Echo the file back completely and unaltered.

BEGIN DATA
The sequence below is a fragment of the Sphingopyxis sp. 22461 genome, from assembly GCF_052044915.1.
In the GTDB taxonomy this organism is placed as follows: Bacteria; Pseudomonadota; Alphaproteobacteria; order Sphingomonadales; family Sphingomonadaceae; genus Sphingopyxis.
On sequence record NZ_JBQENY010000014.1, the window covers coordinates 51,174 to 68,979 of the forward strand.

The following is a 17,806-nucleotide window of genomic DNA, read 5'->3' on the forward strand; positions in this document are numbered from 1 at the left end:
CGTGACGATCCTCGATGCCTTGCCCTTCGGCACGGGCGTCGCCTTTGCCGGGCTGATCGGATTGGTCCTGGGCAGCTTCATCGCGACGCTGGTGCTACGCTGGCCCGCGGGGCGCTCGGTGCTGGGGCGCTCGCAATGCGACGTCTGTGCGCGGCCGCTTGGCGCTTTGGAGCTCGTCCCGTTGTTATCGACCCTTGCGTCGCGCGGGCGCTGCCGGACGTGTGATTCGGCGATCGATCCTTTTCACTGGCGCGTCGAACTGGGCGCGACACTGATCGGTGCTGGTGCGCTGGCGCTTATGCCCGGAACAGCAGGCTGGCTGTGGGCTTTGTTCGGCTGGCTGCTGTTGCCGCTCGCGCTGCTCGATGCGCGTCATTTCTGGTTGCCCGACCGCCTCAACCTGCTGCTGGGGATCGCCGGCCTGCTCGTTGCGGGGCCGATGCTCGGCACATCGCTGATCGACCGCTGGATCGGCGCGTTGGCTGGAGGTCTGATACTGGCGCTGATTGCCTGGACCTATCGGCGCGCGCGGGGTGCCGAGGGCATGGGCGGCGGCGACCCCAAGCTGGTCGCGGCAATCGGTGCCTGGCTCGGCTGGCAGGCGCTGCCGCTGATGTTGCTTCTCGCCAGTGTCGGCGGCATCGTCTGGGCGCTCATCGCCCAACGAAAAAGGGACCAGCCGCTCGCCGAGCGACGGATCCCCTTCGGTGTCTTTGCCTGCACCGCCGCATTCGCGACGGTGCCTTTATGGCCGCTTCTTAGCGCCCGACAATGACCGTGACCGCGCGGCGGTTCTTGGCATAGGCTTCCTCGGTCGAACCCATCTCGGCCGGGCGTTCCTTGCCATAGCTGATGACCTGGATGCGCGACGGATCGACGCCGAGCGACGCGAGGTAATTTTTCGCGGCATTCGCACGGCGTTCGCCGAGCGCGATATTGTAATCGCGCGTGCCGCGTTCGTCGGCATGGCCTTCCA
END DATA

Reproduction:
The sequence below is a fragment of the Sphingopyxis sp. 22461 genome, from assembly GCF_052044915.1.
In the GTDB taxonomy this organism is placed as follows: Bacteria; Pseudomonadota; Alphaproteobacteria; order Sphingomonadales; family Sphingomonadaceae; genus Sphingopyxis.
On sequence record NZ_JBQENY010000014.1, the window covers coordinates 51,174 to 68,979 of the forward strand.

The following is a 17,806-nucleotide window of genomic DNA, read 5'->3' on the forward strand; positions in this document are numbered from 1 at the left end:
CGTGACGATCCTCGATGCCTTGCCCTTCGGCACGGGCGTCGCCTTTGCCGGGCTGATCGGATTGGTCCTGGGCAGCTTCATCGCGACGCTGGTGCTACGCTGGCCCGCGGGGCGCTCGGTGCTGGGGCGCTCGCAATGCGACGTCTGTGCGCGGCCGCTTGGCGCTTTGGAGCTCGTCCCGTTGTTATCGACCCTTGCGTCGCGCGGGCGCTGCCGGACGTGTGATTCGGCGATCGATCCTTTTCACTGGCGCGTCGAACTGGGCGCGACACTGATCGGTGCTGGTGCGCTGGCGCTTATGCCCGGAACAGCAGGCTGGCTGTGGGCTTTGTTCGGCTGGCTGCTGTTGCCGCTCGCGCTGCTCGATGCGCGTCATTTCTGGTTGCCCGACCGCCTCAACCTGCTGCTGGGGATCGCCGGCCTGCTCGTTGCGGGGCCGATGCTCGGCACATCGCTGATCGACCGCTGGATCGGCGCGTTGGCTGGAGGTCTGATACTGGCGCTGATTGCCTGGACCTATCGGCGCGCGCGGGGTGCCGAGGGCATGGGCGGCGGCGACCCCAAGCTGGTCGCGGCAATCGGTGCCTGGCTCGGCTGGCAGGCGCTGCCGCTGATGTTGCTTCTCGCCAGTGTCGGCGGCATCGTCTGGGCGCTCATCGCCCAACGAAAAAGGGACCAGCCGCTCGCCGAGCGACGGATCCCCTTCGGTGTCTTTGCCTGCACCGCCGCATTCGCGACGGTGCCTTTATGGCCGCTTCTTAGCGCCCGACAATGACCGTGACCGCGCGGCGGTTCTTGGCATAGGCTTCCTCGGTCGAACCCATCTCGGCCGGGCGTTCCTTGCCATAGCTGATGACCTGGATGCGCGACGGATCGACGCCGAGCGACGCGAGGTAATTTTTCGCGGCATTCGCACGGCGTTCGCCGAGCGCGATATTGTAATCGCGCGTGCCGCGTTCGTCGGCATGGCCTTCCA